Here, Pilot's letter of intent was no more than an offer to enter into further negotiations. The language itself (e.g., referring to the gas station as real property, requiring warranties of title, requiring environmental cleanliness), indicated an expectation that the purchase would involve land. Moreover, in the most precise terms the letter stated that "neither of us will be bound until a contract is executed by both parties," and anticipated "that other important issues would be covered by such a contract," which would further "require prior approval of [defendant's] accountants, attorneys, and board of directors." Aplt. App. at 50. Even the terms of price, closing date, and condition precedent of leasing adjoining property were made "[s]ubject to the execution of a mutually acceptable agreement." Id.
Plaintiff testified that the October 13 letter was the only document he relied on to establish an agreement with defendant. Aplee. App. at 4. Therefore his current argument that the September and December letters from Pilot to the landowner were substantial evidence from which a jury could have inferred the formation of a contract is without merit. See Aplt. Reply Br. at 2-3. Plaintiff also explained that he understood the statement in the October 13 letter, that "[o]bviously, neither of us will be bound until a contract is executed by both parties," to mean there was a three-way contract involving plaintiff, Pilot and the landowner. Aplt. App. at 102 (quotation omitted). But this is simply not what the letter said.
The key here is whether a reasonable jury could have found for plaintiff on the issue based on the evidence presented. Finley, 82 F.3d at 968. However, "[t]he establishment of a contract from a set of facts is a question of law for the court." Bell v. Ralston Purina Co., 257 F.2d 31, 32 (10th Cir. 1958). We agree with the district court that the "evidence point[ed] but one way and [was] susceptible to no reasonable inferences which [might have supported plaintiff's] position." Phillips v. Hillcrest Med. Ctr., 244 F.3d 790, 796 (10th Cir. 2001) (further quotation omitted), cert. denied, 122 S. Ct. 1203 (2002). We therefore conclude that the district court properly granted judgment for Pilot on plaintiff's breach of contract claim.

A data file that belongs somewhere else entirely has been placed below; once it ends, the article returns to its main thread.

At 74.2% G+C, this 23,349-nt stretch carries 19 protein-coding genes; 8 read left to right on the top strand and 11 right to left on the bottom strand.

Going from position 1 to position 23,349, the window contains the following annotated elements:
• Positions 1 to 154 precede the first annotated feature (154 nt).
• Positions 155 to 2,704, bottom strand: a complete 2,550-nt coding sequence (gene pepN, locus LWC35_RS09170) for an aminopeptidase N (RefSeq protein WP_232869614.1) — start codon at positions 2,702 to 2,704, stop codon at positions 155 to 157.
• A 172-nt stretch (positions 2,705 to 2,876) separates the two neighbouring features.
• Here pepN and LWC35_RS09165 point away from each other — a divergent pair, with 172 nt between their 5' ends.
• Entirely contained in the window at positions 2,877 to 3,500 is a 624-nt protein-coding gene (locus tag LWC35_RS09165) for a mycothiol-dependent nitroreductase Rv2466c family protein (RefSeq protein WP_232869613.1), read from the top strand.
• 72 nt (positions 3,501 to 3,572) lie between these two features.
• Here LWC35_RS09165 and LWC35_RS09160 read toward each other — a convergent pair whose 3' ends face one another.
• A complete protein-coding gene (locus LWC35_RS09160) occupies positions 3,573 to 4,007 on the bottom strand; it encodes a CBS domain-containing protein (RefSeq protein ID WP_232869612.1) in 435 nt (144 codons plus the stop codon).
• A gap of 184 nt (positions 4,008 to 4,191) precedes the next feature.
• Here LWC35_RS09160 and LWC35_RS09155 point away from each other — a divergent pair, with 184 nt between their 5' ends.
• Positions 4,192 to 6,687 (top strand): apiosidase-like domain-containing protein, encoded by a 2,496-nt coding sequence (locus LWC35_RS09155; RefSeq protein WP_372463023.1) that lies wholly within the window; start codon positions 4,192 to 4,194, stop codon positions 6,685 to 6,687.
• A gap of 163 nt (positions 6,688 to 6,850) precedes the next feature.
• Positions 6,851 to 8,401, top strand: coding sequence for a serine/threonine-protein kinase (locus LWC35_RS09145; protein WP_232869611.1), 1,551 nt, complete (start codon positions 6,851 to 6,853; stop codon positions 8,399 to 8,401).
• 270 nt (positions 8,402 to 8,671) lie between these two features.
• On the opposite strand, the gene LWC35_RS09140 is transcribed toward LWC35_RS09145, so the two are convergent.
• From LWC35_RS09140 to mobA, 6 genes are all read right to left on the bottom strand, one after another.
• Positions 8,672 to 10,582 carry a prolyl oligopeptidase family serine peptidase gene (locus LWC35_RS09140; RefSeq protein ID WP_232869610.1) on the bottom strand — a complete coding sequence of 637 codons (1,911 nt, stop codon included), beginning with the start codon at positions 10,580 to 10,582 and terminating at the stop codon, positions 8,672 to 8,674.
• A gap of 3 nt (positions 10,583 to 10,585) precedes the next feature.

Plaintiff next argues that an implied contract is necessary to avoid unjust enrichment. Aplt. Br. at 15. He contends he is entitled to recover on an implied, or quasi-contract, theory to prevent Pilot's unjust enrichment based on the alleged assistance he provided to Pilot in completing the transaction with the landowner. Id. at 15-16. Neither the initial complaint nor the pretrial order made any mention of a claim of unjust enrichment, and the district court's ruling did not address such a theory, either. We will not address an issue raised for the first time on appeal.(2) See Walker v. Mather (In re Walker), 959 F.2d 894, 896 (10th Cir. 1992).
Plaintiff further claims the district court erred in granting the Rule 50 motion on his claim of intentional infliction of emotional distress. We agree with the district court that, viewed most favorably to plaintiff, none of the alleged conduct by defendant rose to the level of being "beyond all possible bounds of decency," "utterly intolerable in a civilized community," or "of such character that no reasonable person could be expected to endure it" as required by Oklahoma law. Starr v. Pearle Vision, Inc., 54 F.3d 1548, 1558 (10th Cir. 1995) (quotations omitted).
Finally, plaintiff claims defendant made fraudulent representations which caused him harm. Aplt. Br. at 18-19. The district court found no evidence of any misrepresentations made to the plaintiff, nor was there anything in the October 13 letter of intent to support plaintiff's argument that Pilot never intended to pay him for his service station, id. at 19. The evidence presented by plaintiff demonstrated that the landowner had the undisputed right to require him to vacate the premises. To the extent that plaintiff apparently believes he could have somehow impeded Pilot's ability to acquire the land, the evidence showed that Pilot had located the landowner before sending him the letter of intent and subsequently initiated its own negotiations with her toward the land purchase.
The district court correctly entered judgment as a matter of law based on the lack of evidentiary support to submit plaintiff's claims to the jury. Accordingly, the district court's judgment is AFFIRMED.
Entered for the Court
Mary Beck Briscoe
*. This order and judgment is not binding precedent, except under the doctrines of law of the case, res judicata, and collateral estoppel. The court generally disfavors the citation of orders and judgments; nevertheless, an order and judgment may be cited under the terms and conditions of 10th Cir. R. 36.3.
1. Inasmuch as the parties are familiar with the contents of the letter, and indeed rely almost exclusively on this document to support their respective positions, we need not repeat it verbatim.
2. In addition, plaintiff's claim for tortious interference by Pilot with his contract with the landowner, which the district court determined he had failed to establish, is not addressed in plaintiff's brief; we therefore deem it waived.